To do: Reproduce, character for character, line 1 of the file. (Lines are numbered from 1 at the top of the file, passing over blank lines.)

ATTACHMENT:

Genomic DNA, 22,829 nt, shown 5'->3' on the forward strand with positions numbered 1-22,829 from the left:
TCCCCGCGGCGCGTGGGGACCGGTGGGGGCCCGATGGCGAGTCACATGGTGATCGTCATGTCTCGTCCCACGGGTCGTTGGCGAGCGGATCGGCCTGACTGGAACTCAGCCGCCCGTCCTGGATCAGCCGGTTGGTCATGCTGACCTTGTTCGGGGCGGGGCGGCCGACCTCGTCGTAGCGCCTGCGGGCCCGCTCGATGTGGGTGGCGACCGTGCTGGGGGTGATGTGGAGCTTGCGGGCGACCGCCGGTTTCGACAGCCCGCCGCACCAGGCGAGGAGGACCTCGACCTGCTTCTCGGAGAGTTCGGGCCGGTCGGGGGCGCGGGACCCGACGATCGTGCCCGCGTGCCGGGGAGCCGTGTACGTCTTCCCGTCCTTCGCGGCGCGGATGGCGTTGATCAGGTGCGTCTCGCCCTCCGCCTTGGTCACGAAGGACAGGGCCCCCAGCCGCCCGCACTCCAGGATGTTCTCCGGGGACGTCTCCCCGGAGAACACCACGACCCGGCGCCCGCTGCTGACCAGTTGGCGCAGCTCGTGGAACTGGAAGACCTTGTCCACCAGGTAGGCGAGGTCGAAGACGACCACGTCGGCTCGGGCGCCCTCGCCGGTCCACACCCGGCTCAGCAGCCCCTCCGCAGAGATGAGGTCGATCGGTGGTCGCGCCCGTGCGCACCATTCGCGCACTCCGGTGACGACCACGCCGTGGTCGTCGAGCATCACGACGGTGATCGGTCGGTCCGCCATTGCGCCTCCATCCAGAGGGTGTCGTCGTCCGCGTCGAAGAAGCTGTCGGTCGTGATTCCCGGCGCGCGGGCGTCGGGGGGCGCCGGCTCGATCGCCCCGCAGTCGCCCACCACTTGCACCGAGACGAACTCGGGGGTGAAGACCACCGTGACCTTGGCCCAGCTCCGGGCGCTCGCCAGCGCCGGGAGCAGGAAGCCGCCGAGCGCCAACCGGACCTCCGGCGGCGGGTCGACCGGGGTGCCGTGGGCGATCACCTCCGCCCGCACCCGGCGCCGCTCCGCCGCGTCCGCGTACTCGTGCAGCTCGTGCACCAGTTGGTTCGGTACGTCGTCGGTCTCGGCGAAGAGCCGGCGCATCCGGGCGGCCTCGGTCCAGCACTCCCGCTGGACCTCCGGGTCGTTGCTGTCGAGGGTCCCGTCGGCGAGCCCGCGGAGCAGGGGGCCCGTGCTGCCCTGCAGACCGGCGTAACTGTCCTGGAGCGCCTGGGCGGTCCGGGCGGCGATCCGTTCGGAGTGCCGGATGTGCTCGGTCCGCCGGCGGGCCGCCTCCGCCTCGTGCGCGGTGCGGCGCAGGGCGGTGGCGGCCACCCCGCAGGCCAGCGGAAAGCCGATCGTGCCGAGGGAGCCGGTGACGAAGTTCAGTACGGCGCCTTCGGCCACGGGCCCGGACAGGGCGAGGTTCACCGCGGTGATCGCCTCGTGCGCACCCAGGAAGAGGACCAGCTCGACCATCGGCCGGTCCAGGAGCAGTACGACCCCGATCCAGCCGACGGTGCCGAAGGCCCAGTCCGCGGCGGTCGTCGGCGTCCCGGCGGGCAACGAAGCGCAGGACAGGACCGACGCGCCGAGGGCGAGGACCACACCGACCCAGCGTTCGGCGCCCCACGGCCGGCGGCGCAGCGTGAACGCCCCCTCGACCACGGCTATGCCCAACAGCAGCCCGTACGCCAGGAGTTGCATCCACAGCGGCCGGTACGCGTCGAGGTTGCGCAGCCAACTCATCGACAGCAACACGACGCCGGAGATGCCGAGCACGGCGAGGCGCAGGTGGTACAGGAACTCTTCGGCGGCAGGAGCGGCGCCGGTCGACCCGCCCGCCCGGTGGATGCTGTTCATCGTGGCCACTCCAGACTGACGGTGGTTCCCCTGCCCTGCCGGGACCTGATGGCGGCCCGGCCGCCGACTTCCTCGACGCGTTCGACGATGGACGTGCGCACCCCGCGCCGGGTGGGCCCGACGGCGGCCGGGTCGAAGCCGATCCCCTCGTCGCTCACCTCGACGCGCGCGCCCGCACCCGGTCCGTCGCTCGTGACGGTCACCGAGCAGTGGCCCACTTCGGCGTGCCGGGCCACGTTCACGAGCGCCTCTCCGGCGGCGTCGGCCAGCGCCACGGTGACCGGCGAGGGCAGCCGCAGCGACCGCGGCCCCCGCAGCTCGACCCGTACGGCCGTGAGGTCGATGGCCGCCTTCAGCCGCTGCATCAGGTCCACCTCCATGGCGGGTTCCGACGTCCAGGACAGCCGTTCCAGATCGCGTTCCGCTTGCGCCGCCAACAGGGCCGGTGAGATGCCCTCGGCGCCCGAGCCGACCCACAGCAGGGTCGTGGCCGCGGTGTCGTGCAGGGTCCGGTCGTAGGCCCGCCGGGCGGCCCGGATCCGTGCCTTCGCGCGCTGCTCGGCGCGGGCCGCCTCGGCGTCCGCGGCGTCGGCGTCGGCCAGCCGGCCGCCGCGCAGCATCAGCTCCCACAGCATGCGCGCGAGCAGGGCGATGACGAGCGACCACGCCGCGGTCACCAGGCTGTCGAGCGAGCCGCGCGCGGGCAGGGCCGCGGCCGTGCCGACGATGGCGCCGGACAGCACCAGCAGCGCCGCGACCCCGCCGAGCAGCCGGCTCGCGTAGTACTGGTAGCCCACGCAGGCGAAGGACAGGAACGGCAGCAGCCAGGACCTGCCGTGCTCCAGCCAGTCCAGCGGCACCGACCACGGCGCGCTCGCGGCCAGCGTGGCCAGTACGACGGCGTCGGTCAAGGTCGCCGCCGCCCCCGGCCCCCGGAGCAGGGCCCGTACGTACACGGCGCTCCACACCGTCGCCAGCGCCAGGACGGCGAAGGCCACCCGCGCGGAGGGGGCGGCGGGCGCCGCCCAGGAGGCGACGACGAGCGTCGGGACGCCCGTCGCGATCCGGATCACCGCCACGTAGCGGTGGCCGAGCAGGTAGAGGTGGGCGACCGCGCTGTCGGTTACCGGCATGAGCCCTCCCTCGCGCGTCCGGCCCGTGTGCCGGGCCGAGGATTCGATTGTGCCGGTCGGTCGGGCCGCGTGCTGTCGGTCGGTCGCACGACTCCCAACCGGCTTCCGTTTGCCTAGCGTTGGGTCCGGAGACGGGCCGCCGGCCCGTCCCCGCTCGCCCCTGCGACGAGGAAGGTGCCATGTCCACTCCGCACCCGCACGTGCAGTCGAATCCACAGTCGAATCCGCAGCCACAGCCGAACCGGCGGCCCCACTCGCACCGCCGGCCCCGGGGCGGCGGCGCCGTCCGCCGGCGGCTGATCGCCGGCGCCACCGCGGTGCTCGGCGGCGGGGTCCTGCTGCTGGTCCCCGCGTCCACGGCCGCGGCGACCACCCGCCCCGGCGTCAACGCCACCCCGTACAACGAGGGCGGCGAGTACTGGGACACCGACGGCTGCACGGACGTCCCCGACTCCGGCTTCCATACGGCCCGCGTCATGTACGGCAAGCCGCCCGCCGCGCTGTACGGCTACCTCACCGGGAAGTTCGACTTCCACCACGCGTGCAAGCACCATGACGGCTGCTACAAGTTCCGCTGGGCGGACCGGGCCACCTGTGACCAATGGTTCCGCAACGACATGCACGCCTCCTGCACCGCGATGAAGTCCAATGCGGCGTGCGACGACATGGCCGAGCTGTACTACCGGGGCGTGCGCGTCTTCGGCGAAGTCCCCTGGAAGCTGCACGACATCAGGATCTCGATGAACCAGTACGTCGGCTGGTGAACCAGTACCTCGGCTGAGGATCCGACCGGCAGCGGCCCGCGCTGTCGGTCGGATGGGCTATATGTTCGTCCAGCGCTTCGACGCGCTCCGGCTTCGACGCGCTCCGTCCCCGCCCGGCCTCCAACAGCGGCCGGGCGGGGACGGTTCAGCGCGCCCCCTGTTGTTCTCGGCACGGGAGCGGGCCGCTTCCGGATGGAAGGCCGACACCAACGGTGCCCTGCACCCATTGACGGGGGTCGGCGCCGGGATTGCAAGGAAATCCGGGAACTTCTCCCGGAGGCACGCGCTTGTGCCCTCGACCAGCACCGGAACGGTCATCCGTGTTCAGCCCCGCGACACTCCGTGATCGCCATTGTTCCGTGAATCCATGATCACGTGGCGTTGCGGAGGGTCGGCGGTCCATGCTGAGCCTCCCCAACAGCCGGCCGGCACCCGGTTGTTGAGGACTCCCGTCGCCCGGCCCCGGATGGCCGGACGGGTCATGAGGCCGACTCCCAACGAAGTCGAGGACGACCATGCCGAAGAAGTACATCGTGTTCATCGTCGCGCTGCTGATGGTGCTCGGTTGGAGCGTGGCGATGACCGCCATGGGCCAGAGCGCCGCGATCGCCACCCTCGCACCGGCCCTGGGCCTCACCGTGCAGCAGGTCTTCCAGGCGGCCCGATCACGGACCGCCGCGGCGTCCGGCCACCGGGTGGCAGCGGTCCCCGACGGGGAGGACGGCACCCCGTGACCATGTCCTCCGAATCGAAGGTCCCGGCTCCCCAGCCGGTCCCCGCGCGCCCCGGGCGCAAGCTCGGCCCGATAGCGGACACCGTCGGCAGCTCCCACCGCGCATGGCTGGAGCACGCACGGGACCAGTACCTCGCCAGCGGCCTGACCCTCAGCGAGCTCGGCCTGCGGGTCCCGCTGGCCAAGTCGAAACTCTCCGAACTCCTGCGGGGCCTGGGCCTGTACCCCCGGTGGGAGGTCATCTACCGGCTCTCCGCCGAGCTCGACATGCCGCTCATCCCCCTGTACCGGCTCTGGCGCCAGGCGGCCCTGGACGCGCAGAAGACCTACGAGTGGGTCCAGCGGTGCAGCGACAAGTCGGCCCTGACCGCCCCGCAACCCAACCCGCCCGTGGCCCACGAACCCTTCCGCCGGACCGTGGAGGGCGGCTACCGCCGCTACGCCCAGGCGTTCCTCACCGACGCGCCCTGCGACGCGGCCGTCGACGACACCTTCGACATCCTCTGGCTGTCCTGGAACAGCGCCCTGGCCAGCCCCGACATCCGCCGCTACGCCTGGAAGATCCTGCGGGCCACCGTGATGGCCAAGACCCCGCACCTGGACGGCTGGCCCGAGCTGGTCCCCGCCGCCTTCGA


Genomic DNA, 22,829 nt, shown 5'->3' on the forward strand with positions numbered 1-22,829 from the left: